The Effects of Compatibility on Competition between Proprietary and Open Two-Sided Platforms

16 Pages Posted: 7 May 2008

See all articles by Wafa Hakim Orman

Wafa Hakim Orman

University of Alabama in Huntsville - College of Business

Date Written: 3/28/2008

Abstract

Markets for operating systems are classic two-sided platforms, where the users of the operating system must purchase applications from application developers, but neither side internalizes the welfare impact of their adoption of the platform on the other side. Studies of competition and compatibility between two-sided platforms have tended to focus on cases where both platforms are owned by profit-maximizing firms. This paper specifically focuses on the effects of competition and compatibility between a profit-maximizing, or proprietary platform and an open, freely accessible platform. Under certain conditions, compatibility (meaning applications developed for one platform can be used on the other) can in fact be a profitable strategy even for a proprietary platform, and can benefit developers on both platforms. It also unambiguously improves social welfare in some cases, and there are cases where compatibility is welfare-improving but the proprietary platform has no incentive to invest in it.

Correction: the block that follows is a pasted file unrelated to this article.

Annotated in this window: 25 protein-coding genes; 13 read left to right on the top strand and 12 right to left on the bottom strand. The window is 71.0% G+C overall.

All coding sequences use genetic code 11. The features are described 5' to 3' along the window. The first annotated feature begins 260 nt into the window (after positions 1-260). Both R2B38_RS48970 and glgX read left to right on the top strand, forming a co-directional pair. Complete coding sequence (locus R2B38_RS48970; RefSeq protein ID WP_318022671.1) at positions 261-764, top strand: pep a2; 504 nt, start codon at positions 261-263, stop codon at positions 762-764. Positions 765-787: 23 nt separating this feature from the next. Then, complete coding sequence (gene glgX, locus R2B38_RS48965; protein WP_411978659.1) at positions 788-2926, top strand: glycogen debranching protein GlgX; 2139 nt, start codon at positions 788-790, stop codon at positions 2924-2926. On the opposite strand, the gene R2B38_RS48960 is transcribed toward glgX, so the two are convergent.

Keywords: two sided platforms, proprietary, open source, hotelling, compatibility, competition

JEL Classification: L11, L13

Suggested Citation

Orman, Wafa Hakim, The Effects of Compatibility on Competition between Proprietary and Open Two-Sided Platforms (3/28/2008). Available at SSRN: https://ssrn.com/abstract=1129275 or http://dx.doi.org/10.2139/ssrn.1129275

Wafa Hakim Orman (Contact Author)

University of Alabama in Huntsville - College of Business ( email )

United States

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